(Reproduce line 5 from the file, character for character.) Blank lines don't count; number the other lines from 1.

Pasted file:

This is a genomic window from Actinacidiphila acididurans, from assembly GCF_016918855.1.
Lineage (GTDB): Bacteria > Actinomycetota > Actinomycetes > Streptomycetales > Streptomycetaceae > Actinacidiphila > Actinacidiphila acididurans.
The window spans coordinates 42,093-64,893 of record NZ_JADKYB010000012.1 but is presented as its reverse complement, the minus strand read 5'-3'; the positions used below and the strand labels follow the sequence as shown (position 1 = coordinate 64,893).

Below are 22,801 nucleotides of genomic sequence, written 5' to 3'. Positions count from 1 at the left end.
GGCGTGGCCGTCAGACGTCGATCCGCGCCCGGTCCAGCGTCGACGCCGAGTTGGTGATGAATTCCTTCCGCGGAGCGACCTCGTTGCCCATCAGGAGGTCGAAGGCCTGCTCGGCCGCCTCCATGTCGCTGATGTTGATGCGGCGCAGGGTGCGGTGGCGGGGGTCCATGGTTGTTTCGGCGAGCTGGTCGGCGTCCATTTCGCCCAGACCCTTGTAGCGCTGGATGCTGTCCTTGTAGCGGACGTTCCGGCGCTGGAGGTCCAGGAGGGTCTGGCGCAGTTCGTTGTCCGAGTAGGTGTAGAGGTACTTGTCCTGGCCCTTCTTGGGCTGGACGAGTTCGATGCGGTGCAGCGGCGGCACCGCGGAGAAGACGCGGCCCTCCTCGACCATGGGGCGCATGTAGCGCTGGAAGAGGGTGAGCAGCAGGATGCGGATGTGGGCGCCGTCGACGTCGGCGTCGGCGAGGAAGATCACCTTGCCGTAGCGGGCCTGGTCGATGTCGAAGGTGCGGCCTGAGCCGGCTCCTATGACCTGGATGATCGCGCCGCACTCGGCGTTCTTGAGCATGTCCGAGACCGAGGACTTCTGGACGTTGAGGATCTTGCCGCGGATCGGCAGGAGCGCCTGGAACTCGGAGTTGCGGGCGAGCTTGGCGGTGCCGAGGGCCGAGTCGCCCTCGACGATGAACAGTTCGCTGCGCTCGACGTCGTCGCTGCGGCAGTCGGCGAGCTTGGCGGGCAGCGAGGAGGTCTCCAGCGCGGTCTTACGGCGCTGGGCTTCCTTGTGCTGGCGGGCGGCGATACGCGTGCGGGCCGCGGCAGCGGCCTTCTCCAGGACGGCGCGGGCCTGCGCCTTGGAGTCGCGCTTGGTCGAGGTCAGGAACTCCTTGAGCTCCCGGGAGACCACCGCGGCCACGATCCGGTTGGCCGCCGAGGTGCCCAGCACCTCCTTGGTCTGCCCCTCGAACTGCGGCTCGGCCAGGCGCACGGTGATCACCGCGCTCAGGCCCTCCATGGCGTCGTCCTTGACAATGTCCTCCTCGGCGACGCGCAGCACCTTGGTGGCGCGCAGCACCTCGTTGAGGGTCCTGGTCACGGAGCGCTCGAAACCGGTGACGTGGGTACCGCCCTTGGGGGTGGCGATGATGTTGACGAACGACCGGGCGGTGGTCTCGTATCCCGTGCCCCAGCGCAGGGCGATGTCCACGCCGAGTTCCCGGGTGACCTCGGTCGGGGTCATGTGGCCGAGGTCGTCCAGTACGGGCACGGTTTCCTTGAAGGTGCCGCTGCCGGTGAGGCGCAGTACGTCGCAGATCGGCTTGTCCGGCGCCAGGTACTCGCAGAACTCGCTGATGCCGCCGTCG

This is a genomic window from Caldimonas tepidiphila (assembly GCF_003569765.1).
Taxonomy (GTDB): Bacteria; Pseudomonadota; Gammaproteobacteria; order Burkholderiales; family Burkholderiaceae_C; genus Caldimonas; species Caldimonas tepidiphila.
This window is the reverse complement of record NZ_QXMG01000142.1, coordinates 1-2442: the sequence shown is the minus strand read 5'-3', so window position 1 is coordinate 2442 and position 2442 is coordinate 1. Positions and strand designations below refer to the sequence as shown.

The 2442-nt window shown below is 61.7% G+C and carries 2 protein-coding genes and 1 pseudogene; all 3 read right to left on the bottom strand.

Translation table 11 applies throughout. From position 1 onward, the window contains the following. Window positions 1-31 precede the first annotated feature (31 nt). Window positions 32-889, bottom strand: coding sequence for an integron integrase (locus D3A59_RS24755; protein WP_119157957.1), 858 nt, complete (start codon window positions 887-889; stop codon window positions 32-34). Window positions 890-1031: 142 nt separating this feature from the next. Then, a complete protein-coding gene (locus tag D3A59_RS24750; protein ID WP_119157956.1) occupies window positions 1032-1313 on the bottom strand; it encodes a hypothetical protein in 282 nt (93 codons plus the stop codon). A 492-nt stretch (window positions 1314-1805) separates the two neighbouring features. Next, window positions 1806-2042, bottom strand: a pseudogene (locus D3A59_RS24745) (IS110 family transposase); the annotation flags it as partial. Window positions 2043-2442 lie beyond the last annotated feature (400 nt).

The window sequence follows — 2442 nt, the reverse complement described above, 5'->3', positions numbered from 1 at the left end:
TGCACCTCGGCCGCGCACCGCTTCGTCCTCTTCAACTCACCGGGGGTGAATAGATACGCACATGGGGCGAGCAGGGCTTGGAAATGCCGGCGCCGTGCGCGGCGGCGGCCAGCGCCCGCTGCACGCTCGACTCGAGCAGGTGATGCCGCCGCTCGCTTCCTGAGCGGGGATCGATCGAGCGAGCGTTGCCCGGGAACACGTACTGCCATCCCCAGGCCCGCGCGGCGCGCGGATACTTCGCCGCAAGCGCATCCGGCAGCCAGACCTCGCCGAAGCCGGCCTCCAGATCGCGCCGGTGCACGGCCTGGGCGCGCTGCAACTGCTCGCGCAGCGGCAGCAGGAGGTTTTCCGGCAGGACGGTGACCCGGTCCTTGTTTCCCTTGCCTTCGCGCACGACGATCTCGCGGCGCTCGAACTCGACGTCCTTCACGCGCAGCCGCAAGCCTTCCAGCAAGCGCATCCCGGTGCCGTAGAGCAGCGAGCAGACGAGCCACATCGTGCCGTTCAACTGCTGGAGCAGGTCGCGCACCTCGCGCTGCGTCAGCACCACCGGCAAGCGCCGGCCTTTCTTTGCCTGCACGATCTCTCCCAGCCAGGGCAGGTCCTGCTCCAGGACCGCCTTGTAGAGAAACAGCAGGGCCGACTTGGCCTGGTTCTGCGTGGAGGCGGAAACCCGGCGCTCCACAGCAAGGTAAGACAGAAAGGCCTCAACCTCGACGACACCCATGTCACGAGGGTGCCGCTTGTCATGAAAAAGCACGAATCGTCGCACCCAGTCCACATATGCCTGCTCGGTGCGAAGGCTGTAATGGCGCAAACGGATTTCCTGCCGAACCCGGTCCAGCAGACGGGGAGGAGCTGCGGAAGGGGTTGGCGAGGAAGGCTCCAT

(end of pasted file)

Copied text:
GGCGTGGCCGTCAGACGTCGATCCGCGCCCGGTCCAGCGTCGACGCCGAGTTGGTGATGAATTCCTTCCGCGGAGCGACCTCGTTGCCCATCAGGAGGTCGAAGGCCTGCTCGGCCGCCTCCATGTCGCTGATGTTGATGCGGCGCAGGGTGCGGTGGCGGGGGTCCATGGTTGTTTCGGCGAGCTGGTCGGCGTCCATTTCGCCCAGACCCTTGTAGCGCTGGATGCTGTCCTTGTAGCGGACGTTCCGGCGCTGGAGGTCCAGGAGGGTCTGGCGCAGTTCGTTGTCCGAGTAGGTGTAGAGGTACTTGTCCTGGCCCTTCTTGGGCTGGACGAGTTCGATGCGGTGCAGCGGCGGCACCGCGGAGAAGACGCGGCCCTCCTCGACCATGGGGCGCATGTAGCGCTGGAAGAGGGTGAGCAGCAGGATGCGGATGTGGGCGCCGTCGACGTCGGCGTCGGCGAGGAAGATCACCTTGCCGTAGCGGGCCTGGTCGATGTCGAAGGTGCGGCCTGAGCCGGCTCCTATGACCTGGATGATCGCGCCGCACTCGGCGTTCTTGAGCATGTCCGAGACCGAGGACTTCTGGACGTTGAGGATCTTGCCGCGGATCGGCAGGAGCGCCTGGAACTCGGAGTTGCGGGCGAGCTTGGCGGTGCCGAGGGCCGAGTCGCCCTCGACGATGAACAGTTCGCTGCGCTCGACGTCGTCGCTGCGGCAGTCGGCGAGCTTGGCGGGCAGCGAGGAGGTCTCCAGCGCGGTCTTACGGCGCTGGGCTTCCTTGTGCTGGCGGGCGGCGATACGCGTGCGGGCCGCGGCAGCGGCCTTCTCCAGGACGGCGCGGGCCTGCGCCTTGGAGTCGCGCTTGGTCGAGGTCAGGAACTCCTTGAGCTCCCGGGAGACCACCGCGGCCACGATCCGGTTGGCCGCCGAGGTGCCCAGCACCTCCTTGGTCTGCCCCTCGAACTGCGGCTCGGCCAGGCGCACGGTGATCACCGCGCTCAGGCCCTCCATGGCGTCGTCCTTGACAATGTCCTCCTCGGCGACGCGCAGCACCTTGGTGGCGCGCAGCACCTCGTTGAGGGTCCTGGTCACGGAGCGCTCGAAACCGGTGACGTGGGTACCGCCCTTGGGGGTGGCGATGATGTTGACGAACGACCGGGCGGTGGTCTCGTATCCCGTGCCCCAGCGCAGGGCGATGTCCACGCCGAGTTCCCGGGTGACCTCGGTCGGGGTCATGTGGCCGAGGTCGTCCAGTACGGGCACGGTTTCCTTGAAGGTGCCGCTGCCGGTGAGGCGCAGTACGTCGCAGATCGGCTTGTCCGGCGCCAGGTACTCGCAGAACTCGCTGATGCCGCCGTCG